Japan 1941 – countdown to infamy

17.06.2014 - Tony Henderson

Japan 1941 – countdown to infamy

Japan 1941 – countdown to infamy
By Eri Hotta
Published by: Alfred A. Knoff, 2013

Review by Tony Henderson

What amazed me on reading this book was the lack of co-ordination among all those involved in making the final call for Japan to go to war. Not only did I learn of the inadequacies of Japan’s top echelon – at least as a collective – in its communications, its prioritisation of decision making, in divisions among the miliary branches regarding how much of the budget and which department got it, but all that brought to mind an immediate and current more dire matter – the frailty of governments when it comes to handling the nuclear problem in light of the monied power of the nuclear industry – besides any call to war. This latter feeling of concern is existentially about today… What a mess then in Japan and it went to war; so, how is it today, anywhere and everywhere?

Other than two strong voices in those times, no one else in Japan really wanted to go to war with the United States of America. The people, the public, were neither consulted nor informed and that also is a marker for today despite a more widespread democratic form and with a freer press. Sadly, not so free everywhere!
Those Japanese that had been in closest contact with the West, as travellers, as ambassadors to Washington, to Paris and the like, they were the most apprehensive as they understood the might of the USA and it’s European allies and Britain of course and that ‘enemy’ for them had not been dehumanised.
Even the emperor, who was and is not in command of either government nor military, did not want to go to war but could only pen a poem that could be taken and interpreted depending on which side you were on, or better, which side a person felt he had to go-along with for reasons of self-pride public face, and, to maintain the position of a particular faction. Interesting that no women played any significant role in the pre-Pearl Harbor years.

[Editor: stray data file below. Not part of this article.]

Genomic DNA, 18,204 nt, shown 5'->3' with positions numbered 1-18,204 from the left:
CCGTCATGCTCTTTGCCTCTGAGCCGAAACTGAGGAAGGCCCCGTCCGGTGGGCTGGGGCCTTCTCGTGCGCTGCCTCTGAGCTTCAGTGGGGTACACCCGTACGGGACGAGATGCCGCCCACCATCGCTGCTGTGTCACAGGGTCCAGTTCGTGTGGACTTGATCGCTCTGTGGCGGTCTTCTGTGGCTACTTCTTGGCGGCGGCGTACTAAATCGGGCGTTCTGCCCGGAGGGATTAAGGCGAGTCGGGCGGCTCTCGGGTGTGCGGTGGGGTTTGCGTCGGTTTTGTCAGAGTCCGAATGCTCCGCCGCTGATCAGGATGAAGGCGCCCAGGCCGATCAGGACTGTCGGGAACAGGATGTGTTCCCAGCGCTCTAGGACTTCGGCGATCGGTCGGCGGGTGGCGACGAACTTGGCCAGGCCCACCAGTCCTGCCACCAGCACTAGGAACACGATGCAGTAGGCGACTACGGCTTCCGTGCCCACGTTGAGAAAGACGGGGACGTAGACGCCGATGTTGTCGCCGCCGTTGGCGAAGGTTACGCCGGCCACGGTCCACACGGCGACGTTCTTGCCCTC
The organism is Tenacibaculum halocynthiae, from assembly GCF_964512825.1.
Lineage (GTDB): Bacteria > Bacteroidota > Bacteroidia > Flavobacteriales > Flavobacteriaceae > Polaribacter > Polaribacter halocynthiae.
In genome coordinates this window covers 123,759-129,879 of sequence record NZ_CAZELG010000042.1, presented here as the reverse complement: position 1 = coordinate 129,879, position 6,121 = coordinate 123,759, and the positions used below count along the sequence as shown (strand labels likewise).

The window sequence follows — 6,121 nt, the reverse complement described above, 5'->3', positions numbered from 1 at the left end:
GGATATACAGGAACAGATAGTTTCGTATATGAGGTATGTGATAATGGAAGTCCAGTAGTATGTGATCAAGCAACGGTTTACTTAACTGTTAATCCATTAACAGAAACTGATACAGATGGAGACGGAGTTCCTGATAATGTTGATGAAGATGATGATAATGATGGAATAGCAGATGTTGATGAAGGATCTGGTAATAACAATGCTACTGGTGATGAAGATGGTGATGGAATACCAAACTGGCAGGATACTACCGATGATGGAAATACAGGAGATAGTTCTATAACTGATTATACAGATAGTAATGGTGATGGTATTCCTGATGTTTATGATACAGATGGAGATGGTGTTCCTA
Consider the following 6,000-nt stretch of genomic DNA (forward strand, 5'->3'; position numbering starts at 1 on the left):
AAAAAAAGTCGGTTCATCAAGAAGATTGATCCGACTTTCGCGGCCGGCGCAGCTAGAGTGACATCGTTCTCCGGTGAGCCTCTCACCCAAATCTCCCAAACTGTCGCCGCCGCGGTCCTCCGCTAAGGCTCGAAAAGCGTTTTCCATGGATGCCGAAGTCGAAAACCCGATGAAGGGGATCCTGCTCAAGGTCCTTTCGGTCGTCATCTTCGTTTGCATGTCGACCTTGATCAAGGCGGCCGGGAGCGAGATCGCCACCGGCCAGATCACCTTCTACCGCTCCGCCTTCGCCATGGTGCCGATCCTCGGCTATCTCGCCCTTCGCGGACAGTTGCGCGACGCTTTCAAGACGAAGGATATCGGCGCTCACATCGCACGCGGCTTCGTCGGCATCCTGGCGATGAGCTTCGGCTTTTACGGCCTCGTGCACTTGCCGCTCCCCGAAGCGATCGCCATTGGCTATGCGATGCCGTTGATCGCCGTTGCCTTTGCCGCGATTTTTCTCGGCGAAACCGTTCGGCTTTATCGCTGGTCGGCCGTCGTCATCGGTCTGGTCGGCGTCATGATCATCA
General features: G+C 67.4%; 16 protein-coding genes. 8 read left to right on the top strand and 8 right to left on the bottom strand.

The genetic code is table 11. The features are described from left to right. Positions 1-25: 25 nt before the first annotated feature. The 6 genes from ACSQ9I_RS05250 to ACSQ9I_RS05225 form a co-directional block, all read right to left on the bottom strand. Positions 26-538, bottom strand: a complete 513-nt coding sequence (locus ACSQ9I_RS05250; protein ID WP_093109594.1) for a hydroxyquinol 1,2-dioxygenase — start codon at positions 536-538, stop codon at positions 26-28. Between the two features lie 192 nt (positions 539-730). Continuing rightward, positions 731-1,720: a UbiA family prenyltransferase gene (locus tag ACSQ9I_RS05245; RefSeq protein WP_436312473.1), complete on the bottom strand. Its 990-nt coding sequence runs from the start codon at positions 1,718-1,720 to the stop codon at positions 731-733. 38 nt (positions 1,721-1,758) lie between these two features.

Recalling my initial interest in this book, referred by friends as to do with the Greater East Asia Coprosperity Sphere, was my question concerned the sincerity of the Japanese intention behind that concept or push. Was it pure expansionism?

All the nations in the sphere – Burma (now Myanmar), British Malaya (Malaysia and Singapore), the Dutch East Indies (Indonesia, French Indochina (Vietnam, Cambodia and Laos), and the Philippines, had been part of western colonial empires (page 12 of the book) – though Philippines was no longer a colony at the time of the Japanese invasion. Thus the occupying Japanese could legitimately say they were liberating their Asian brothers and sisters from the white peoples. But, this was seen by the Japanese more in the vein of, “reorganising their societies into viable cultural, economic and political bloc under Japan’s leadership”. Economic imperialism. Change of owners!
As an aside note, the list would also take in Australia, Samoa, Hawaii and Guam, all in the sphere of East Asian nations.

The USA was freezing Japan’s assets and using sanctions and navy control of sea lanes to determine inputs into Japan and with its urgent industrialisation Japan needed lots of raw materials and following the countries military successes against China and against Russia, was in a plucky mood. All the above led to the adventures across Asia and the planning and intention underlying those adventures had reasonableness given the plight of an island nation without resources. Japan was being squeezed. There were reasons for that but, what does a cornered creature do?